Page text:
With the initiation of the Patrian civil war came the creation of half-beast, half-human soldiers—a development of the outnumbered Northerners in a desperate attempt to counter the overwhelming Southern forces. Able to quickly dominate battlefields and achieve victory with ease, the soldiers' godlike abilities earned them the name "Incarnates." However, as the war raged on, the Incarnates encountered a problem involving the beasts inside them that they were unable to rectify by ordinary means. Once the war was over, mysteries and accounts of the Incarnates submitting to the misfortune of their war days surfaced. Aware of the horrors they faced during the war, Special Sergeant Major and former captain of the Incarnates Hank Henriette becomes a Beast Hunter—those who take the lives of Incarnates who have succumbed to the issues they experienced on the battlefields. After witnessing her father, a former Incarnate soldier, meet his end at the hands of one such Beast Hunter, Nancy Schaal Bancroft resolves to hunt the man who took her father's life. However, Nancy's eye-opening encounter with the Beast Hunter influences her to instead seek the reason behind her father's death and the Incarnates' problematic existence in society. [Written by MAL Rewrite]
This is one of the rare cases where I have actually read the first couple of volumes of the source manga prior to the anime version debuting. Because of that, this was one of my most-anticipated titles for the new season. The manga presented a mostly-grim story about soldiers who sacrificed deeply to help win a war only to have no place in a post-war era, effectively making literal the way that war can figuratively turn some soldiers into beasts incapable of functioning in normal society. The anime version seems to be following that theme as well, but the adaptation has already made some interesting choices in how it presents the premise, and they are choices that I think will benefit the series in the long run.
The manga opens with only a thin three pages of explanation before introducing Schaal, who will be the female co-star. In the anime version, however, Schaal is only briefly mentioned in the episode content and only finally appears in the episode’s very last scene. To fill in the intervening time, the anime version plays out how things got to the point where the manga starts, in part by incorporating in one pivotal flashback scene which appears in the manga’s second volume. As a result, this episode effectively serves as the main story’s prequel, to the point that I am a little surprised that this wasn’t listed as an episode 0. The big benefits here are that we are introduced to the Incarnates before they become the subjects of Hank’s hunts and shown how they get to the state of being problems, as well as being shown up front the defining betrayal on which the whole story pivots. We also get a much clearer idea up front of where Hank is coming from, though I am curious to see how that will impact Schaal’s discovery process about Hank in future episodes. Still, in general the material added here satisfyingly fleshes out the story, so the adaptation choices by director Jun Shishido (who has had previous successes with The Story of Saiunkoku and The Princess and the Pilot) so far are smart ones.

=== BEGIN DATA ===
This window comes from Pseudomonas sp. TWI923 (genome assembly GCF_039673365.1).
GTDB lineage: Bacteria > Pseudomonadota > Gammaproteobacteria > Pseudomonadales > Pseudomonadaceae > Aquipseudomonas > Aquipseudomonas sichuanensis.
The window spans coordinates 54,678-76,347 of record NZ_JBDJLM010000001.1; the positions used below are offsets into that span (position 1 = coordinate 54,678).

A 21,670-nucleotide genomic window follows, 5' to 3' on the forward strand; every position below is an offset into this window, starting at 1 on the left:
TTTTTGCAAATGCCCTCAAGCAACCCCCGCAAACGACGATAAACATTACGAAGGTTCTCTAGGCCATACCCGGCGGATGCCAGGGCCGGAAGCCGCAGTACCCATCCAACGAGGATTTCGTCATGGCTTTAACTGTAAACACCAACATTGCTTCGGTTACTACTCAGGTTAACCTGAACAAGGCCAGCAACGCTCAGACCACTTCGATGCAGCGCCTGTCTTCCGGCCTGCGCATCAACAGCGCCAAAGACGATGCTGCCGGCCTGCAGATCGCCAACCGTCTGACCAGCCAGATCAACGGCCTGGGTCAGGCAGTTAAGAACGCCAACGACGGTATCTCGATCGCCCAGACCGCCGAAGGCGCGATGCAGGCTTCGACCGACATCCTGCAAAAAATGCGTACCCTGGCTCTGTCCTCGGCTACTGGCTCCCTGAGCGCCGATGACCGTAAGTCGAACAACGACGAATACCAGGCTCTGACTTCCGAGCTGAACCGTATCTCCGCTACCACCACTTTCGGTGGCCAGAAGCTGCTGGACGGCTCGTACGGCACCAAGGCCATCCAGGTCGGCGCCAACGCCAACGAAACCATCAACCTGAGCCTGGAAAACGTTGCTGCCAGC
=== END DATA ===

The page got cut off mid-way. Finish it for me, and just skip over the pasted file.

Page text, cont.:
Evaluated on its own, the anime version presents a very graphically violent tale, one where a couple of scenes which are almost too light-hearted get ruthlessly drowned out by the bloodbath of the war. Emphasis is placed equally on how crucial the Incarnates are to the war effort and also on their mortality; they can die in battle, and even more terrifying things can happen when Incarnates fully lose their humanity. This is hardly new territory for anime, but this take on the basic “hunt down those who have gone dangerously rogue” premise has extra bite to it (if you’ll pardon the pun) that a lot of this title’s predecessors lack. Naturally it shows signs of a significant action component, but the first episode also holds the promise of the heavy theme suggested by the title and a sympathetic base is laid up front for the tragic nature of the monsters. On the downside, the episode also promises the incongruously light-hearted moments and the needlessly-sexy way that one recurring female character dresses which were both features of the manga, but those are minor distractions.
On the whole, a solid production effort by MAPPA and capable writing and directing choices make this a promising start to the Summer 2019 season. You can also free Katsute Kami Datta Kemono-tachi e anime watch online and free anime download.